When thinking about new partnerships to cultivate at your library, your local elected officials may not be the first people to come to mind—especially if they are not already library supporters. However, there can be significant benefits to creating partnerships with your local officials. You can show the impact of libraries firsthand, engage in direct advocacy, and connect the community with their elected officials. At Ramsey County Library, in suburban Saint Paul, Minnesota, we chose National Library Week as a perfect opportunity to invite members of the Ramsey County Board of Commissioners to visit storytimes as special guest stars.  Inviting them for a specific event and purpose really allowed us to set the expectations of what would happen and what we wanted to accomplish. Rather than seeing this as simply inviting someone to “read a book to kids,” we framed it as an opportunity for the Commissioners to visit the…

Blogger Building Partnerships committee

Local Firefighters Light a Spark at the Library

If you work in the children’s area of the library, you are probably well aware of the popularity of firefighters and fire trucks with our smallest patrons. Why not partner with your local fire department to bring a special program to your library? My library in Brooklyn, NY has been collaborating for several years with our local firehouse as part of an event called “Read Across Brooklyn.” This event takes place each year in early March, coinciding with Read Across America. During our version of the celebration, each of our library branches read the same book on the same day, and many choose to invite a guest reader from the community.  We have had great luck by inviting a guest reader from the Fire Department of New York (FDNY) to come and read to the Pre-K classes from one of our local elementary schools. In fact, it has been so…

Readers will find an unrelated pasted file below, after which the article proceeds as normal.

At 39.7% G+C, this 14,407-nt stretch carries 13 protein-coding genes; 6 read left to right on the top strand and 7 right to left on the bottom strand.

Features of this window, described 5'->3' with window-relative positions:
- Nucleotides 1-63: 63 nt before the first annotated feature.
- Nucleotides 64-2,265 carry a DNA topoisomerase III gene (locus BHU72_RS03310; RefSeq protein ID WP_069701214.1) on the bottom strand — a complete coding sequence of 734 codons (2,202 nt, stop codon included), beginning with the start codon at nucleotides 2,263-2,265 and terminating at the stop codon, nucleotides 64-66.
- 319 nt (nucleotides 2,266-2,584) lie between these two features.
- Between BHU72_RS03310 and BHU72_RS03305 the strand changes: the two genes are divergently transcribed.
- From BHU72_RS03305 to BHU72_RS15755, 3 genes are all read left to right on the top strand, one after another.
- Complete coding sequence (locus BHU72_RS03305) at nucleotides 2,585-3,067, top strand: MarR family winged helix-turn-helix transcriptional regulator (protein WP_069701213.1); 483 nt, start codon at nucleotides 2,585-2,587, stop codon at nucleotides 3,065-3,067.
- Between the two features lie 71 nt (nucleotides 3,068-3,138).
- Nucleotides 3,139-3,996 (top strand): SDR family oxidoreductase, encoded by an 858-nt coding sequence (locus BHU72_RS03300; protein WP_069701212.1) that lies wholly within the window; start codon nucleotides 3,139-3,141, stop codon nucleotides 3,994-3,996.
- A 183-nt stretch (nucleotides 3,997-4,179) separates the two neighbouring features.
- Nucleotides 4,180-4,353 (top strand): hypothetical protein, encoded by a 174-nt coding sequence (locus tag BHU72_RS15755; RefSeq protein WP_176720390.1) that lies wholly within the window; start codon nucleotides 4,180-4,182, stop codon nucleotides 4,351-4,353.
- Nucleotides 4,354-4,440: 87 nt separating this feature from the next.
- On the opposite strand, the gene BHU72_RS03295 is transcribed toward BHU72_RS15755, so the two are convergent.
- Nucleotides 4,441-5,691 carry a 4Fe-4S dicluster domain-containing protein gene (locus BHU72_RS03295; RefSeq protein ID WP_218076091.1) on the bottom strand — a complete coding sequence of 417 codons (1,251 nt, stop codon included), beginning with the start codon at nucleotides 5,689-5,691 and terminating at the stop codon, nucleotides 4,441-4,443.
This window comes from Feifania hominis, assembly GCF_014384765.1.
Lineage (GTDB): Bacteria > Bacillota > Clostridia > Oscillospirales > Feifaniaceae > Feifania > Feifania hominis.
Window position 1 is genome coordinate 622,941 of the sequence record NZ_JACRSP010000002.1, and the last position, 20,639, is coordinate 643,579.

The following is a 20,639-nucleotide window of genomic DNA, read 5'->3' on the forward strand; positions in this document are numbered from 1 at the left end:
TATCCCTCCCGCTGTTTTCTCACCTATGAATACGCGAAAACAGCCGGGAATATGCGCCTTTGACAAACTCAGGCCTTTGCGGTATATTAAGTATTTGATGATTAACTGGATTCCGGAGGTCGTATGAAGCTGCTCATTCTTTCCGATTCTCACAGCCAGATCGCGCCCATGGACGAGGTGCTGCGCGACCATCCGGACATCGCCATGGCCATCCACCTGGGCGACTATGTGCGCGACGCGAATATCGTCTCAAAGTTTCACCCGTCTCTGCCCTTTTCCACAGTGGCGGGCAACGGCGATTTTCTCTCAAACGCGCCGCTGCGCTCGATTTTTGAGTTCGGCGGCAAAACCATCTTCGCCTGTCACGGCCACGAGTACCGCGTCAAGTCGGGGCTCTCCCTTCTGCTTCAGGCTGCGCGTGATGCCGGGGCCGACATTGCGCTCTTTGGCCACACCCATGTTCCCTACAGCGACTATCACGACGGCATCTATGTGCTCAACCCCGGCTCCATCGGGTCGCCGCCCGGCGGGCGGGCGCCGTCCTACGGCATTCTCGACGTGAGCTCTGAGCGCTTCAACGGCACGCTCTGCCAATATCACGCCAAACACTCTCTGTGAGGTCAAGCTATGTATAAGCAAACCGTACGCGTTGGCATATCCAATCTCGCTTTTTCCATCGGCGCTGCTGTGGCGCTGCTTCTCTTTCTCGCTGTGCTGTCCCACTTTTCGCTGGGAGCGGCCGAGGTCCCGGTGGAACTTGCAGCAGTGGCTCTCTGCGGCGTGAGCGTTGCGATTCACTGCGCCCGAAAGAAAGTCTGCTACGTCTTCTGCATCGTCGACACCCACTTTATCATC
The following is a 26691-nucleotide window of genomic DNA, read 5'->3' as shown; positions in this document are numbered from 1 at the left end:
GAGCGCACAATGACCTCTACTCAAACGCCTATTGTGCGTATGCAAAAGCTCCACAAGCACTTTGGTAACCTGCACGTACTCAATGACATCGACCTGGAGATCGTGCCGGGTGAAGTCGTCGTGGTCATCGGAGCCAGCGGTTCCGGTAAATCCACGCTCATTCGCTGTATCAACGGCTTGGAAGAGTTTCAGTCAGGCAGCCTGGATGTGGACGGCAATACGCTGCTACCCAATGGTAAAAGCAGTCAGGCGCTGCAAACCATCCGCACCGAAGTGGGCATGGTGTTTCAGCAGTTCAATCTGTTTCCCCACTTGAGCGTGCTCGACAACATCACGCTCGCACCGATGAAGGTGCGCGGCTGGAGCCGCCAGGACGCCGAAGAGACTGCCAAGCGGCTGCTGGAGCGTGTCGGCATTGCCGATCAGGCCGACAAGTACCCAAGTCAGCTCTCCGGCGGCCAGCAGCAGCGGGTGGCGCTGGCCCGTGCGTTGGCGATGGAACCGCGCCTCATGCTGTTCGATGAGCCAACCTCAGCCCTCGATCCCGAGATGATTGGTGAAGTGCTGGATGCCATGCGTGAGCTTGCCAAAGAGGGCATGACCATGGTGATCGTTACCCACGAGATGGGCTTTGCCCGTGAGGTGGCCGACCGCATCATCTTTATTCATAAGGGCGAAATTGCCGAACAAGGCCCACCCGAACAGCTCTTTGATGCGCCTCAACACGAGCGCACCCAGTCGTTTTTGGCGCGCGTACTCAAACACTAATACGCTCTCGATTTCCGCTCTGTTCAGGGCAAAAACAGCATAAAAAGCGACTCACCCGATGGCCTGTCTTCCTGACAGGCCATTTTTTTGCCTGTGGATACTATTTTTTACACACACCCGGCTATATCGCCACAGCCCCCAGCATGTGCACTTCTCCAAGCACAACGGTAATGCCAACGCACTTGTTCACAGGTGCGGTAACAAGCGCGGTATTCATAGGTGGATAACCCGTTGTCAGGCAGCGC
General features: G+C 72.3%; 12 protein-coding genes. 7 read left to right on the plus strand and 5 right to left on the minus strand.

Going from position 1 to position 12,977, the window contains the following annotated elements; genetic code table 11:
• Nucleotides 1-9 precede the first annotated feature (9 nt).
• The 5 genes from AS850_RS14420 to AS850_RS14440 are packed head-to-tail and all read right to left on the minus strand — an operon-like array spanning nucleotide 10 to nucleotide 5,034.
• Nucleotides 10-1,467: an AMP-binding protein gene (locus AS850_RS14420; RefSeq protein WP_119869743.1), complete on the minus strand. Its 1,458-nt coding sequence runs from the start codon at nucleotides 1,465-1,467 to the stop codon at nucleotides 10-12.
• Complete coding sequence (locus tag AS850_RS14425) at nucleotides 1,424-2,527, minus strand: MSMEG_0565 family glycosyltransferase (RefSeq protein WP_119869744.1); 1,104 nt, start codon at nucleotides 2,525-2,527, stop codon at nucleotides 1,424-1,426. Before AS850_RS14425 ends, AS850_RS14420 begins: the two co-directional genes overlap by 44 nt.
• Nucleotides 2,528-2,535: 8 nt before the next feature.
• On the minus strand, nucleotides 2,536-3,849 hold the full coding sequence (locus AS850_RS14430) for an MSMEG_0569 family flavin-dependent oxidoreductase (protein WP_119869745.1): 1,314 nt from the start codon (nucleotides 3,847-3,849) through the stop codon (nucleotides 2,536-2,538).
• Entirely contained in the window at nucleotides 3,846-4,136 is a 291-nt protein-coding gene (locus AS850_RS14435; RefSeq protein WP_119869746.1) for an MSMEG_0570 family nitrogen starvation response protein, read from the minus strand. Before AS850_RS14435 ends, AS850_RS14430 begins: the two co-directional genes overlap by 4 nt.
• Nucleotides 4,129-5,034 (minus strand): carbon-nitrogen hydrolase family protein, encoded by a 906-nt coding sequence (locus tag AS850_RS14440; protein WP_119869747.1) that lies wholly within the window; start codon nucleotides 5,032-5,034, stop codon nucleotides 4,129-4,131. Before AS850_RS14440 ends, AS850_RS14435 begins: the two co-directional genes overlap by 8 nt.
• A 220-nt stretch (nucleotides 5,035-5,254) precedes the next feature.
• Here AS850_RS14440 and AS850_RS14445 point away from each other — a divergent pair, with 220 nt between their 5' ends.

Blogger Building Partnerships committee

Libraries Partner with Community Agencies to Help Fight Food Insecurity

The Realities of Food Insecurity Food insecurity is a growing problem across the nation. Food security is a federal measure of a household’s ability to provide enough food for every person in the household to have an active, healthy life. Food insecurity is one way to measure the risk of hunger. Currently in the United States, 1 in 8 people struggle with hunger.[1] Food insecurity can cause individuals and families to make extremely difficult choices between buying food and paying bills. These choices can affect the ability of children to learn and grow, the ability of seniors to seek critical healthcare, and can cause health complications for people of all ages. According to the United States Department of Agriculture, 41.2 million people lived in food- insecure households in 2016. 8 million adults lived in households with very little food security and 6.5 million children lived in food-insecure households.[2] This problem…